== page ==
We drove over to Julie’s aunt and uncle’s house. They lived in a luxurious apartment in a part of KL where all the embassies are. The richest and most sumptuous part of town. Needless to say, Julie’s uncle is a very successful businessman. I was surprised, because I had met her aunt a week earlier, though I didn’t know it at first. The aunt had given me a ride to the Petronas towers, the second tallest towers in the world (China now has the tallest tower, in Shanghai, I think), which contains a gigantic, American style, American class shopping mall, all of six floors and possibly over 150 shops, including a 12 theater cineplex where I saw Kubrick/Speilberg’s A.I. for 3 US bucks. A.I. is set in a fictional futuristic New York City. The reason I didn’t recognize the aunt at first was that her head was uncovered. She wasn’t wearing the head covering that most devout Moslem Women wear in Malaysia, probably because she wasn’t out in public and maybe hadn’t expected us. She had beautiful long black hair, with heavy accents of gray, for she was, after all, somewhere in her early 60’s. Seemed a pity to keep that beautiful head of hair covered up, but that was her belief. I wondered why Julie never wore one, but her generation is obviously more liberal in its tolerance system. As we came in to the apartment, they led us to sit down and switched on the TV. They put CNN on. That’s when I saw first one plane hit, then another hit in the other building. Within 5 minutes, it was time for me to get into the cab for the drive to the airport. I stood outside with Julie, Ali, the aunt and uncle. My body was shaking. It was about midnight in KL, exactly 12 hours later than the real, non-A.I. N.Y.C. I shook Julie’s uncle’s hand, it was warm and firm. The aunt let me shake her hand, too. I said goodbye to Ali and tried to shake Julie’s hand, but she gave me a hug instead. I almost forgot to wave goodbye as the cab pulled away, because my body was still shaking. I tried to fix their four faces in my mind as I left. They were smiling, and I was smiling, or I imagine I was smiling, I can’t remember.
As I drove to KL International Airport, I couldn’t think of anything. We drove by the two towers, the Petronas towers. They were standing, the second tallest buildings in the world, the tallest twin towers in the world, encircled on several floors with beautiful lights, which nevertheless paled in comparison to Tioman’s magical milky way light show, but still, beautiful for their manmade attempt to recreate nature’s profound glory. The darkened highway was empty and we zoomed at 120kph, past Mosques silhouetted against the night sky, past neon signs in Chinese, Malay and English, with the occasional Tamil sign here and there, for there is also an Indian minority here. Just inside the lobby of the airport, again, were huge televisions, all tuned to CNN, and all surrounded by people watching first one plane hit, then the other hit the other building. I went to the toilet, which was situated next to a small prayer room for Muslims. My stomach was suddenly not so good. My appetite was gone. Later at the departure gate, I stood in line with the other Japanese returning to Nagoya. Next to our gate, we had to pass by a bunch of white South Africans heading back to Cape Town. Everyone boarding both flights was getting patted down in a newly meticulous search. First the arms, then the back torso and back legs, then the front torso and finally the front legs. I was asked to open all of my bags that I was carrying on the plane. I had to open a box of three clay cups I had bought for my family in the Petronas Towers mall a few days earlier. I had to unzip every pocket in my camera case, and pull out my video camera and show them that my telephoto lens was a telephoto lens. Then, as I entered the plane, I had to show my passport again, with its gold embossed cover, eagle with the thirteen olive leaves in one claw and thirteen arrows in the other claw, inky blue on the cover, like the night sky of Tioman. “Passport” above the eagle and “United States of America” in italics underneath the eagle. Then we, me and a plane full of Japanese and the sprinkling of Malays (the pilots, too, Malay as this was Malaysian Airlines) went shaking, or singing, up into the milky way obscured sky, turned to the northeast, I could see out of the left window seat near the rear of the plane those two towers again, such tall towers they were, twin towers, among the tallest in the world. Then, those two towers had passed away.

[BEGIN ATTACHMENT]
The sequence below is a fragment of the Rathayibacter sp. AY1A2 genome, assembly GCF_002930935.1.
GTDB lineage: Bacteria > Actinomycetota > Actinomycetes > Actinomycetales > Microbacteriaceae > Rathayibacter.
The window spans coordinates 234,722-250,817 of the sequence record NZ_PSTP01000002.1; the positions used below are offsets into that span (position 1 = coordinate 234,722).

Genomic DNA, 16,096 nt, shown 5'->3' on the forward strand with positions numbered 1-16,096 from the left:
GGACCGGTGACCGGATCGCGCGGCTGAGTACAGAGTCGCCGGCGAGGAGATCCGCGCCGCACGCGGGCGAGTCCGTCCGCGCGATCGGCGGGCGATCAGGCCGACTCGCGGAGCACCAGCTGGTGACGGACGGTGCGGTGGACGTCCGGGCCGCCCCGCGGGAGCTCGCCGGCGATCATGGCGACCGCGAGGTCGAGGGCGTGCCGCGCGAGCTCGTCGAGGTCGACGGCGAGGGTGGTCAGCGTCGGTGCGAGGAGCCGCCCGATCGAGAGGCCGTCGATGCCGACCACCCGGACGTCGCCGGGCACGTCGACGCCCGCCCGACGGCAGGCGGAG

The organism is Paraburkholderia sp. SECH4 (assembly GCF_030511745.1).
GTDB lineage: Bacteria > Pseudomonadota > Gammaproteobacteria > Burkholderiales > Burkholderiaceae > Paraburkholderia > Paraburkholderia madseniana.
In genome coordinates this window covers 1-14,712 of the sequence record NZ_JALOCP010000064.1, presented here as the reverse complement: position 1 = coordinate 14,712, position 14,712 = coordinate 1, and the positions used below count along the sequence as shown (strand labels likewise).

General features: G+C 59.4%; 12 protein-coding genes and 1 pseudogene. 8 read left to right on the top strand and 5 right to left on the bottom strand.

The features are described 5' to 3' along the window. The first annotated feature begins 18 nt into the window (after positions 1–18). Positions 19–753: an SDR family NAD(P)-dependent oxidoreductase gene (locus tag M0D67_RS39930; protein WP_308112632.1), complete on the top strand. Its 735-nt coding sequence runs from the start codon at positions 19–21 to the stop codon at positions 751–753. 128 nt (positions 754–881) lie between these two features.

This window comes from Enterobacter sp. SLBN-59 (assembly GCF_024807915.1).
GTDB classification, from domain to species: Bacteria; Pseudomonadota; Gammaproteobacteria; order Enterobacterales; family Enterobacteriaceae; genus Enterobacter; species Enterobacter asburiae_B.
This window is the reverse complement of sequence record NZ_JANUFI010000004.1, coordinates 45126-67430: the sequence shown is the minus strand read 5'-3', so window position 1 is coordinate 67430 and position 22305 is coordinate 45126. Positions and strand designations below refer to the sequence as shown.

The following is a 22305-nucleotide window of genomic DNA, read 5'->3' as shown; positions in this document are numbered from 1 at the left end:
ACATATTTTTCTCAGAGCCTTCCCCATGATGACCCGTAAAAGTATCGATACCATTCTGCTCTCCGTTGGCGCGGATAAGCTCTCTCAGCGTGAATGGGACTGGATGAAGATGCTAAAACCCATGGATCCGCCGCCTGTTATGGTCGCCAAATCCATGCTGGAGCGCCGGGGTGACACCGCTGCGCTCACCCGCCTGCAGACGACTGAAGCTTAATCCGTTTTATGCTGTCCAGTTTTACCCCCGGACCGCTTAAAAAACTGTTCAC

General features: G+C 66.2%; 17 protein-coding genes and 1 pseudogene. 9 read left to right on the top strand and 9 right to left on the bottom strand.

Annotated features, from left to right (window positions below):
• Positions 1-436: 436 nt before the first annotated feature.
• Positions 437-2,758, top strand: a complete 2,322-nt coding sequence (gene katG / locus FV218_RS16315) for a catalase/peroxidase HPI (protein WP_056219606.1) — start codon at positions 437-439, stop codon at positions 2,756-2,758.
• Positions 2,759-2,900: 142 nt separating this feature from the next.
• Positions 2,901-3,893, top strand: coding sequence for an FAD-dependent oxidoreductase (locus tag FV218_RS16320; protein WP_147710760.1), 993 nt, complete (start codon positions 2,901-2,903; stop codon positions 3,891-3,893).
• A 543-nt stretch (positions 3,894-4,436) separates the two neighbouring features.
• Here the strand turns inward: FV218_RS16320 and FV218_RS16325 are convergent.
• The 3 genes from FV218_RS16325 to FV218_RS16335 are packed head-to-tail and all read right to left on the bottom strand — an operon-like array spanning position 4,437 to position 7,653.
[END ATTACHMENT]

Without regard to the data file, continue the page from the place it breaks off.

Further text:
“And these few precious days/I’ll spend with you. These precious days I’ll spend with you.”
*Quoted lyrics from “September Song” Weill and M. Anderson